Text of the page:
Pay-per-click advertising, or PPC, is an instant form of marketing, based primarily on internet search engines such as Google.
When you enter a search phrase into a search engine, you are taken to a page with two distinct sets of results. Down the centre of the page run the organic results; these are ranked solely on merit, with no advertising attached. Just above the organic results, and down the side of the page, you will see the sponsored results – these are commercial messages, bought by advertisers on a pay-per-click basis.
The sponsored results are extremely simple, comprising nothing more than a heading, brief description and URL. However they are often highly effective; because a pay-per-click ad is linked to a particular search term, it will only appear when the user types in that term, so it is restricted to a highly targeted audience.
Google is without doubt the most famous name in pay-per-click advertising. Recent research suggests that its PPC platform, AdWords, attracts over 90% of overall spend in this channel in the UK. The bulk of the remaining 8% is taken up by the platforms run by Microsoft and Yahoo!
PPC is, fundamentally, based on an auction. You bid on the keyword(s) you want your ad to appear against – so if, for example, you run a budget flights business and want to appear top of the search rankings, you might bid on terms such as ‘cheap flights,’ ‘budget flights’ or ‘low-cost flights’, telling the search engine company how much you are prepared to spend in total, and how much you are prepared to pay for each click your ad receives.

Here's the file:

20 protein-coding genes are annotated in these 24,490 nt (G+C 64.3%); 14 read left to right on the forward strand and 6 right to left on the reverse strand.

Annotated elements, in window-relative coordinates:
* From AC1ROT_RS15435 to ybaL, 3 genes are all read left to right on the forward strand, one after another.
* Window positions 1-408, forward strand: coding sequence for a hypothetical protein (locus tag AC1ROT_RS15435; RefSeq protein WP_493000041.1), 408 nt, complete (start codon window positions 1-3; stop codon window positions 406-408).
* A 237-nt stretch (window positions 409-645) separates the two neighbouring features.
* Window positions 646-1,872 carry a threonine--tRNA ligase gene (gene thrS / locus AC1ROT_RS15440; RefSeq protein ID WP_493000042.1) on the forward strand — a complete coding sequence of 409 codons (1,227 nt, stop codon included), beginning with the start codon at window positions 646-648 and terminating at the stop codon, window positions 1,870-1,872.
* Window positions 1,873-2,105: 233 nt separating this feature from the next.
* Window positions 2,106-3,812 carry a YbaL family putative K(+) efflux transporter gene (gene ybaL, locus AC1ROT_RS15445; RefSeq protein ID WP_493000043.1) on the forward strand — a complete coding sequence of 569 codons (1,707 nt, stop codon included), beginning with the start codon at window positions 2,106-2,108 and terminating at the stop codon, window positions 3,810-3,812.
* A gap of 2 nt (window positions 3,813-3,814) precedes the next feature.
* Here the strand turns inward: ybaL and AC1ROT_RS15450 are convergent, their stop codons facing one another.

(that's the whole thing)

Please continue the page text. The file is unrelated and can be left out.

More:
The search engine will then decide on your ranking, taking into account the size of your bid. The more money you bid, the more chance you have of appearing high up the rankings. But it’s not quite as simple as that. The search engine will also factor in the quality, and relevance of your ad. If you bid a fortune, but your ad offers nothing to the site’s average user, you’ll struggle to get a high ranking.
Many of the smaller PPC providers require a fixed minimum monthly deposit, but the major search engines differ. Yahoo! gives its users complete freedom to set their minimum monthly deposit and minimum bid; Google does impose minimum bids and deposits, but these vary significantly according to the currency you use and the location of your billing address.
Matt Whelan, director of digital marketing agency Guava, says: “Typically, the cost varies by sector. It can be pennies if you have a low-value product – it might be 10p if you’re selling products that are only £10. But for high-value products like mortgages or car insurance, you have to be up there ready to pay up to £20 a click.”
If you do wish to go for a high-value search term, it’s vital that you think carefully about whether this is going to be worthwhile. If you’re paying £20 per click and your ad generates a 5% conversion rate, you’ll have to spend £400 to make one sale – which may not be financially viable. As PPC operates on an auction model, it’s all too easy to get sucked into a bidding war, and end up paying way over the odds for your keyword.
As a start-up entrepreneur, you’re likely to have a limited marketing budget and a modest brand reach. PPC is well-suited to these circumstances; there’s no barrier to entry, and any company can utilise it. You can bid as much or as little as you like, so if you only have £50 to spend and are happy with a modest ranking, or a less popular keyword, you can get your advert out there without breaking the bank.